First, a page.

When LeBron Returned to Cleveland, I Lived in Los Angeles Wanting to Come Home

All these quiet prayers
from two thousand miles away
to impact the spin of the ball–
hope that could travel
far enough to land
in the temporary nestle of a net.

 

(originally published in Triggerfish Critical Review, Winter 2020)

Nadir

The problem wasn’t that I stopped at a Steak ‘N’ Shake for dinner on the way to your party, but that near Cleveland I couldn’t help but crack open the Great Lakes IPAs I had bought at a 7-Eleven near the Steak ‘N’ Shake and the headlights became shooting stars on 71 but I hadn’t considered meteoric impact and the crater I would have left, a vast hole – I hope– in my loved ones’ lives and I now know I have to sometimes be depressing to climb out of a rut (today included, this long ladder up), to remember vehicular impact affects more than me but that this world runs on an oil field of sad things happening and I am trying my best to prevent the potential to die every day and I have eluded it, as you have, and I love you, I love you, and must remember you might love me, too.

(originally published in Magnolia Review, Winter 2021)

Cedars-Sinai

Vital signs at zero, a squiggly line gone infinity–
guess what I’ve prepared for. An eternity of this
nothingness. I tossed the phone like a grappling

hook at your distance and it caught. You left it
hanging on the bricks, though, and moved to
California, where I used to sleep the streets in

my Ford Fiesta, the same car we drove to Melt:
a time bomb heart attack. How close we were
back then, each deep-fried grilled cheese bite

hushed the thrumming. Fingers greasy– wiped
on napkins, wiped and wiped and wiped.

 

 

(originally published in Hedge Apple, Spring 2019)

Fog Machine

I am good at drinking the fog
machine shooting stars past
sugar-rings of Saturn.
Entering small atmosphere
of haze and collision. A burn
to swallow smiling.
Everything became
out of body. Some bubbles
pop soon after floating
from the wand but I rode this
for years. The axis of my own
journey seems fleeting. And
the circular magnet of time pulls
me now like desire to step into
a cosmic pool and ride the
ripples I make to its end.

 

(originally published in Free Library of the Internet Void, Winter 2019)

Blur

for Mary Oliver

We walked along
the gray edges of
the river. And my
glasses had shattered.
This removed
the shape of things,
the perfect barren limbs
now perfect trees,
what I thought were boats
in the distance you told me
were wild geese going home–
and where else to go
but deeper? I wanted
to see what might be
around the bend, always
something– exactly the
grass we could not know
we needed, pines
that waved us
further into forest.

 

(originally published in Pacifica, Spring 2019)

 

Diffusion / NBA Finals, 2016

Pacing around the bar crowd, watching
the Cavaliers transfer heat to one another through
bullet passes around invisible perimeters, Kurt

and I keep drinking the strangers toward us.
“Gaseous diffusion,” he offers. “Alcohol
is only molecules bumping into each other.”

Our bodies generate more heat with every swig,
the atmosphere tense but warm through
our gullets. We chug chaos in the blur,

invite a thousand basketballs to bounce up
and down halfcourt. The players don’t notice
our dribbled words in soundwaves processed

a million different ways in the space between
earlobe and brain. Endlessly the spectators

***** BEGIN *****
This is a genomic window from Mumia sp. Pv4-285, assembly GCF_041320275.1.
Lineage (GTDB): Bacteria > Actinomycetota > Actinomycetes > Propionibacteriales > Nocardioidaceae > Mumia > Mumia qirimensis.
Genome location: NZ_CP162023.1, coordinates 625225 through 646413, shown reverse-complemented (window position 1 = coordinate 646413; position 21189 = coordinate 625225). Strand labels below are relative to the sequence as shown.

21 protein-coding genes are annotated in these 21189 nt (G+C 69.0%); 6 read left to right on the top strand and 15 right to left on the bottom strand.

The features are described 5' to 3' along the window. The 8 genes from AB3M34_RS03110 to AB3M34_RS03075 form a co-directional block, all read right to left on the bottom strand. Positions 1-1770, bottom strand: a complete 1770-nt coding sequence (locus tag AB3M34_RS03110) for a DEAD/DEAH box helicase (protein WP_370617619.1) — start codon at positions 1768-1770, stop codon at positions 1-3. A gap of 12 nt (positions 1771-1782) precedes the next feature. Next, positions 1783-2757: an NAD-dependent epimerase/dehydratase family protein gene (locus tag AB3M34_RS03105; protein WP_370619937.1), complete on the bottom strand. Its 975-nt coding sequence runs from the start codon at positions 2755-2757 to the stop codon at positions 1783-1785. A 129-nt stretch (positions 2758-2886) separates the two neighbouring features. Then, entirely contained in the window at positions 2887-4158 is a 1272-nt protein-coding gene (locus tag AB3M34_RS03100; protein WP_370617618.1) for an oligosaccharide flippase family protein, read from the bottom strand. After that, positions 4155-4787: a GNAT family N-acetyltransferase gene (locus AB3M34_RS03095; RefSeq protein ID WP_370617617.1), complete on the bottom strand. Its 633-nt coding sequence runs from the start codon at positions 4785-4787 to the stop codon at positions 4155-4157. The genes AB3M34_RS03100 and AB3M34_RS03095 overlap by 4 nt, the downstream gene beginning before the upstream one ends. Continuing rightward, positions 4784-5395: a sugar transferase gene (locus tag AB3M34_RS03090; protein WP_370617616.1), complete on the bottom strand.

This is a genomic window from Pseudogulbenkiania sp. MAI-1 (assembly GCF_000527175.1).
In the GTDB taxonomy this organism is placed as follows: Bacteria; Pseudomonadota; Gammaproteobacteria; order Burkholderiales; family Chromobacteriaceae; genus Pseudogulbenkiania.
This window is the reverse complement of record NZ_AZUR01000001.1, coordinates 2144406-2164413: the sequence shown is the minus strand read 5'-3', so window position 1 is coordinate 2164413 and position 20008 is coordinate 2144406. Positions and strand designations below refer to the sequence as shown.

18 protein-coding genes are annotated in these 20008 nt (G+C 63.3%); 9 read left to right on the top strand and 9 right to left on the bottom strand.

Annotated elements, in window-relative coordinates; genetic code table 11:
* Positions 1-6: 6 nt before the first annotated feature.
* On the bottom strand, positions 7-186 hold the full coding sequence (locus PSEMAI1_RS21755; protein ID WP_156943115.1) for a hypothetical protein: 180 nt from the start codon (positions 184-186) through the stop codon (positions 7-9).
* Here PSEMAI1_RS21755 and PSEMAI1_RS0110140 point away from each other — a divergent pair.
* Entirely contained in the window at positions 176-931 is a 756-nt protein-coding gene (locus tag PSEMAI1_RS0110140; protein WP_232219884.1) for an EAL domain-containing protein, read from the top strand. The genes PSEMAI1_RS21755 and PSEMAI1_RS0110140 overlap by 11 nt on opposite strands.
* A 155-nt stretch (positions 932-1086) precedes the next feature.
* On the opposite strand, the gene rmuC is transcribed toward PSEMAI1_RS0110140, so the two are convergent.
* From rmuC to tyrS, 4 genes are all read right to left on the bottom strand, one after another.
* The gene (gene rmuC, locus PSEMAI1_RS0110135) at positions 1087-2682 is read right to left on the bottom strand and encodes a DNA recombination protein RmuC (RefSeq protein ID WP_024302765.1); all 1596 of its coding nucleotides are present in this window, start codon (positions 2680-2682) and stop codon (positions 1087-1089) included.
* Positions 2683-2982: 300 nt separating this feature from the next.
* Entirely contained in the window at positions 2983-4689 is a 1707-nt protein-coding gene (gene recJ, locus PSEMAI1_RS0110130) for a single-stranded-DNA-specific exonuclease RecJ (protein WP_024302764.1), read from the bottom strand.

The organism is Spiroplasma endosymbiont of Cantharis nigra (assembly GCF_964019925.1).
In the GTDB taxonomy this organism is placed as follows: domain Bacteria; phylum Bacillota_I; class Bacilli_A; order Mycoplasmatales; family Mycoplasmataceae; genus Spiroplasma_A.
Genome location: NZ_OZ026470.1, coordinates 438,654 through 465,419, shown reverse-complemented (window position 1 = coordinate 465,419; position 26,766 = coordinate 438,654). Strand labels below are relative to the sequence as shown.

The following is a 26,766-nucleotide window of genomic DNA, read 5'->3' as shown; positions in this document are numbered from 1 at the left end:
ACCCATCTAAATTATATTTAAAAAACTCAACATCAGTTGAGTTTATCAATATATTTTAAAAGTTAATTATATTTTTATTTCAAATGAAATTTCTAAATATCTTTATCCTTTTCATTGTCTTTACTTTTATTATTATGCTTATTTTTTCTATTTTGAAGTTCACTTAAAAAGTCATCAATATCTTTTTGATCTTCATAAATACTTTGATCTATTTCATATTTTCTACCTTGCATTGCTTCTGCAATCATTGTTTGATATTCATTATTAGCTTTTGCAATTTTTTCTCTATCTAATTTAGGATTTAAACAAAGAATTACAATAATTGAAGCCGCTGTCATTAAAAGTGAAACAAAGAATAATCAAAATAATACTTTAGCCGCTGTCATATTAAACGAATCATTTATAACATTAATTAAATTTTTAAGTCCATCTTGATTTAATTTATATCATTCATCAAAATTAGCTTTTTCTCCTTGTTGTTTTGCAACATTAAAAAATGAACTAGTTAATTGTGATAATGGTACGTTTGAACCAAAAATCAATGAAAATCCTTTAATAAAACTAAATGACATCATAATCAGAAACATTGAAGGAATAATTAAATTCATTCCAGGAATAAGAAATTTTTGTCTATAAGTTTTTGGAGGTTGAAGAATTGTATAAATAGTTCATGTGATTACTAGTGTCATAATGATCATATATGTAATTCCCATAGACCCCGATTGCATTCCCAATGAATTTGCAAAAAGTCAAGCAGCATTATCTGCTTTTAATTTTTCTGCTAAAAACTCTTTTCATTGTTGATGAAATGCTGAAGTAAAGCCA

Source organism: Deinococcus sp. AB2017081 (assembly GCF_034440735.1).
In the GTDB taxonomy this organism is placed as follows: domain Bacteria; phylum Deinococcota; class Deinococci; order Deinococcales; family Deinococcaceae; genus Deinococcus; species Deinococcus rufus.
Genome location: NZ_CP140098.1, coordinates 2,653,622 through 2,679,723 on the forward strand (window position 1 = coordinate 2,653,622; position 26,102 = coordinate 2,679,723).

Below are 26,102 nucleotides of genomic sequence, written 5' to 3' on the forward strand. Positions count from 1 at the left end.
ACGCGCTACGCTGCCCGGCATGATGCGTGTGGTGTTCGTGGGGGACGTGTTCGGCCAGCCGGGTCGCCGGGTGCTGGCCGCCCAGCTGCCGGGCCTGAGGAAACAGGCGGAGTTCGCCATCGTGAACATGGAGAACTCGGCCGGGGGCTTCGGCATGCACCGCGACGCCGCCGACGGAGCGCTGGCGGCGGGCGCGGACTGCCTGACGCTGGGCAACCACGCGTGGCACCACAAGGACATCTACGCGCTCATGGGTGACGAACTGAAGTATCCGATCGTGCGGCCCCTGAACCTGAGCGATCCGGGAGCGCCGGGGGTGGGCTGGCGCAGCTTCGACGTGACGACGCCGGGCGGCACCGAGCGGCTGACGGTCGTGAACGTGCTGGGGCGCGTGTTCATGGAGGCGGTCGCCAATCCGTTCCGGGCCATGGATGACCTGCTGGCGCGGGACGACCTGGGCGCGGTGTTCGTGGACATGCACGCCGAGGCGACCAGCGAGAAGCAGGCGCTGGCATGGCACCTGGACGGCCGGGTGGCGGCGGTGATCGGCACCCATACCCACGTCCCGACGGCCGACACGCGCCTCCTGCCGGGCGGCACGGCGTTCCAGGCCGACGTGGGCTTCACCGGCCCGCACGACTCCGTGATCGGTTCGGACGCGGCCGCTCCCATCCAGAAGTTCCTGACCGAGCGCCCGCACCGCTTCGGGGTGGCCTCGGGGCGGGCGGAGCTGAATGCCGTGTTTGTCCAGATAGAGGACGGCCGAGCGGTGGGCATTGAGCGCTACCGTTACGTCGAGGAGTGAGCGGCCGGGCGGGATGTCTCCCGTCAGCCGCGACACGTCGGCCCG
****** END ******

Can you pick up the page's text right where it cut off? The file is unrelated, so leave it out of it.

chant go to sleep because no one we want

to talk to wants to talk to us, our zigzagged steps
combining with the sound of a team on the verge
of climbing a challenging mountain though

the peak is steep so we try nothing more
but the drinks that keep us moving. To stop
would be to hear the room’s haunting cheer.

 

(originally published in The Drunken Llama, Fall 2018)

Southbound in February

  Almost swerved to Akron
      to delay our southbound silence
          before another car skidded into steel.
                 We smoked exhaust
            with sedans which scrunched
                    around us. Wiper squeals
            revealed hymnal landscapes
                through murky glass.
              I revel in footprints buried by snow
                                             yet do not know what–
                               if our black tires composed
                                     cadenzas in the slickening slush,
                           ambulance’s red, beating
                                    bongos thumping toward us
                                            –what we could have said
                                                   that would have ever been enough.

 

(originally published in The Slag Review, Winter 2017)

Profile Pictures

It was easy
in college
for every profile pic
to be a drunk photo
smiling. Beer cans
in hands in a bar,
at the beach,
in a house, in
a car. We were
all young and
happy
thinking us
adults. Legally,
sure, yes.
We were.
But the me
in those photos
wasn’t thinking
about bills
the endless
stack of debt
I still cannot
afford.
Of which
I was
in those moments
accumulating.
Like snow clouds
beckoning
over Lake Erie
I hoped would
cancel class
so I could drink.

 

(originally published in Wilderness House Literary Review, Fall 2018)

Dean’s Birthday

Sometimes a Saturday is candle wax
the length from Cleveland to Columbus, a highway
of years burning blue in early spring, a handful

of flowers you hand an old friend who seems
a little aged now: a new house, a long mortgage,
a luxury car and me, unemployed,

eating pizza and fries.
He drinks red wine (party
hard weekend) –

these blood-drinks of youth.
I buy him nothing
he gives me space in return.

 

(originally published in The Heartland Review, Fall 2018)